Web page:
Coffee gets all of the glory when it comes to creamer conversations, but tea deserves some attention. Tea is lower in caffeine than coffee, which is helpful for many people, and it boasts various antioxidant benefits. Herbal teas are even caffeine-free and have their own health properties and flavors. Not to mention, many of us are just partial to tea!
Dairy-free creamers don’t always perform the same in tea as they do in coffee. Tea tends to be less acidic than coffee, so curdling or separation isn’t as extreme. But it has more delicate flavors, which means creamers can easily overpower the taste. So I’ve put together our recommendations for the best dairy-free creamers in tea. It’s based on years of creamer sampling by a self-proclaimed tea fanatic, as well as ratings from other tea drinkers.
The Best Dairy-Free Creamers for Black, Green, and Herbal Teas
We’ll start with the dairy-free creamers you can buy at the store. But I also have recommendations for healthy, inexpensive homemade creamers and milk alternative options.
Top Pick: Nutpods Almond + Coconut Creamer
This smooth creamer submerges like a dream in all types of tea, no stirring required, and it has a relatively neutral taste that doesn’t overpower. Nutpods comes in unflavored original and a plethora of flavors to mix and match with various teas. I also like their smaller size, since not much is needed, and the shelf stable packaging (they also have refrigerated) for easily stocking up. The classic Almond + Coconut Creamers (not the oat creamers) are completely unsweetened, and have a very creamy, full-bodied consistency. The Sweetened Almond + Coconut Creamers are still sugar-free, but add a lot of flavor with just a splash. The latter are less creamy and very sweet, but do have a seamless taste.
1st Runner Up: Silk Soy Creamer
Tea (and coffee) drinkers across the country were loyal for over a decade to Trader Joe’s soy creamer. When it was discontinued, most switched to Silk, and have remained fairly happy. Soy milk has been used for generations in tea, and it still holds as one of the best creamer options to date.
2nd Runner Up: Silk Almond Creamer
Many dairy-free creamers have popped onto the market, but traditional brands like Silk continue to impress. Their Almond Milk Creamers add nice richness and flavor to tea, and they now have both sweetened and unsweetened varieties available. The one caveat is all of their creamers are flavored, so you have to pair the taste with your tea.
Best Homemade Dairy-Free Creamers for Tea
I’ve tested 25 different types of homemade milk alternatives in tea. Yes, 25! I created these three dairy-free creamers based on the results.
- Almond Milk Creamer Recipe – This homemade creamer is naturally a little nuttier than store-bought varieties, since it’s made with more almonds. But the subtle nutty taste melds well with many varieties of tea.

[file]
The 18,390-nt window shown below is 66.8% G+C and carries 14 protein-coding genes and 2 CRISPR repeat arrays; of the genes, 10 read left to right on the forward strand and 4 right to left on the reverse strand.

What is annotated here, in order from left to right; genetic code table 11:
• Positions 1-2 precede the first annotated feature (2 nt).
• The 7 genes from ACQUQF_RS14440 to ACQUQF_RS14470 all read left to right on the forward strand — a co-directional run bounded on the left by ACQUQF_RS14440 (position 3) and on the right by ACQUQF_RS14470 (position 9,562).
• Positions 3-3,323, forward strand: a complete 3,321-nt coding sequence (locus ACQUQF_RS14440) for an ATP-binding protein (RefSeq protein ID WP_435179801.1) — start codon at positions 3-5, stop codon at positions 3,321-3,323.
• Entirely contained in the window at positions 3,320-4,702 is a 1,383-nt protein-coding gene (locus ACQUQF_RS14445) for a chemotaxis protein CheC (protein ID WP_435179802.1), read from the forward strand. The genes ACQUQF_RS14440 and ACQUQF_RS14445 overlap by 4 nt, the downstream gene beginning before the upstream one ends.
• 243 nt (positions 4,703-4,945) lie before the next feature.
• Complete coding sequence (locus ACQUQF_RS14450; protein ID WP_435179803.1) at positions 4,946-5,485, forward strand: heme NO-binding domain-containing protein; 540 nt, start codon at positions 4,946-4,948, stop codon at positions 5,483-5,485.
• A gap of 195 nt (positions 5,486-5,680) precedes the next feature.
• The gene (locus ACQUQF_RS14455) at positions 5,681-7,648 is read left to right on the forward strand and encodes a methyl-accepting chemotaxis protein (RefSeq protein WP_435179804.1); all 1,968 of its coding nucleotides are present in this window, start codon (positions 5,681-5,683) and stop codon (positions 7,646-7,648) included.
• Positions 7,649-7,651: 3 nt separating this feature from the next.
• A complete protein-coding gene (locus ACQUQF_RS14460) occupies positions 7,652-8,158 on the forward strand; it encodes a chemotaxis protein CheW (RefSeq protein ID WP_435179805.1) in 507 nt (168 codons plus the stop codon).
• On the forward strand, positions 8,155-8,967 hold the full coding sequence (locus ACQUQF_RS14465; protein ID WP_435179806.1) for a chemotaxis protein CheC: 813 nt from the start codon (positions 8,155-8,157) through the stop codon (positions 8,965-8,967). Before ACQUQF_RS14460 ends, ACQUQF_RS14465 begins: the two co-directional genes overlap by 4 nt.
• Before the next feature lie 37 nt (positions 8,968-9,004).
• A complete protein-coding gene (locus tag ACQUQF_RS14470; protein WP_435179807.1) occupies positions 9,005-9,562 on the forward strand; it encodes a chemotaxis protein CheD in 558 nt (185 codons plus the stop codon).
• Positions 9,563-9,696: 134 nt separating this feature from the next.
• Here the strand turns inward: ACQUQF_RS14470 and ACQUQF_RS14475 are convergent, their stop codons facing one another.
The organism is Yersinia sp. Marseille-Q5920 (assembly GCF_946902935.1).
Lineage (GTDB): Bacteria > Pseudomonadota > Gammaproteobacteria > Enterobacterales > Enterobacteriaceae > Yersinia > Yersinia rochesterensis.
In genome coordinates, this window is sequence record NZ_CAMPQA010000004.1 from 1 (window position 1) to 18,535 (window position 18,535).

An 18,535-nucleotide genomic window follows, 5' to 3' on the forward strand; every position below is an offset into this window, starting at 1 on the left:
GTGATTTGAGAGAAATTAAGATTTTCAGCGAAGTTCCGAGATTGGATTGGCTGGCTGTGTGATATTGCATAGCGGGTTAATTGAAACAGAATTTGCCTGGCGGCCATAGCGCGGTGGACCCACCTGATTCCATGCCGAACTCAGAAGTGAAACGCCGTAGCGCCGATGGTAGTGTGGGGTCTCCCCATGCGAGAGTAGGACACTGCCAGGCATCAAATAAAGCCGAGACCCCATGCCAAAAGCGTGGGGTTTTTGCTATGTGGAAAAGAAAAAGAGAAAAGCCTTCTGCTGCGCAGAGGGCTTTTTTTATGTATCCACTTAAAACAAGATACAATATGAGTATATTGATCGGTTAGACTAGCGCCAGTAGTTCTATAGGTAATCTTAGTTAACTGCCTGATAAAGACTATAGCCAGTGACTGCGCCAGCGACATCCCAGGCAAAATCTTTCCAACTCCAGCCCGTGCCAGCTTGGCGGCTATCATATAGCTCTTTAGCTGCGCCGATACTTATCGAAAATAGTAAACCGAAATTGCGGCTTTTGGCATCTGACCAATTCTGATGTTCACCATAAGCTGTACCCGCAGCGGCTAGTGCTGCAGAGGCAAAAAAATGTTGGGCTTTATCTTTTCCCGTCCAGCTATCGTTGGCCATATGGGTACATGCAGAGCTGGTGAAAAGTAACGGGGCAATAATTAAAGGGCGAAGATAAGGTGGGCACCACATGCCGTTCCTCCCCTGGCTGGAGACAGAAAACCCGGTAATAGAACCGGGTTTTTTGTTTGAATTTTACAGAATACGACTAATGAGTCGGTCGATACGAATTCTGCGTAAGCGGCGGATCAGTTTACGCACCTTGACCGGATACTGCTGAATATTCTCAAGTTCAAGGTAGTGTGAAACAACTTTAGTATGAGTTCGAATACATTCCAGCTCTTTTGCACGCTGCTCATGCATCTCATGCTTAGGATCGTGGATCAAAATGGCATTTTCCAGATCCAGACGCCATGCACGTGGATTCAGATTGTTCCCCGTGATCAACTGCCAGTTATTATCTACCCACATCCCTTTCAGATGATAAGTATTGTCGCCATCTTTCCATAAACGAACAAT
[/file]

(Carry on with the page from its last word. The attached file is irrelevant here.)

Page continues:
- Light Coconut Creamer Recipe – This option isn’t for the coconut averse, but it also isn’t overwhelmingly coconut. It’s tempered with light coconut milk, which adds richness without greasiness, and contrasted with vanilla for a pleasant, tea-friendly taste.
- Hemp Creamer Recipe – There’s something alluring about this hemp alternative. Hemp seeds are very rich, and blend into a nice, creamy finish. And the flavor is a touch grassy, which somehow works with several types of tea. It’s also a great option for nut-free needs, and for adding some omega 3s to your diet.
More Creamer Options: Oat, Barista, and Basic “Milks”
I’ve outlined this section in more of an FAQ format.
What about Oat Milk Creamers?
Oat milk products are all the rage. But oat milk creamers typically lack body and tend to have a slightly pronounced oat taste that often doesn’t meld with tea. Many coffee drinkers swear by oat milk, and I’m sure some tea drinkers love it too. But it’s grainy flavor pairs better with strong coffee than delicate teas.
If you are compelled to try oat creamer, the most popular dairy-free brand is currently Chobani Oat Creamer. I also think Elmhurst Oat Creamers are underappreciated. They do have notable flavors, but the company uses hemp cream to add richness.
Are Barista Milks a Good Option?
Barista milks are slightly creamier milk alternatives that are formulated specifically for foaming, frothing, and/or latte art. If you like to create coffee shop experiences at home, then these can be great options.
Pacific Foods Barista Series is one of the more common lines used in many coffee houses. Hip coffee shops love using oat barista milks, like Oatly and Califia Farms, for creating the best latte art and microfoam. Almond varieties are also popular, with Califia Farms and New Barn earning top ratings.
Do Dairy-Free Powdered Creamers Work Well in Tea?
Most powdered versions are made with coconut milk powder, and they are okay. But each brand we’ve sampled struggles to blend into tea, and they tend to have a stronger coconut flavor and a slightly oily mouthfeel.
Which Milk Alternatives are Best in Tea?
In line with the creamer top picks, soymilk and almond milk are the most popular milk alternatives for tea. Soymilk can curdle, particularly with black tea, which is more acidic. The creamers resolve this issue. Almond milk is thinner than it’s creamer counterparts, but it’s flavor still often flows with various types of tea. Coconut milk in the cartons can work well in tea, if you aren’t coconut averse. But you might also just opt for a spoonful of coconut cream for a rich finish.
Again, oat milk is popular, and many proclaim it neutral in taste. But again, we find it to have a stand-out oat flavor in tea, so it isn’t our favorite. You might like it! Some rave about macadamia and hazelnut milks in coffee, but the flavor in tea is sometimes a little too strong.
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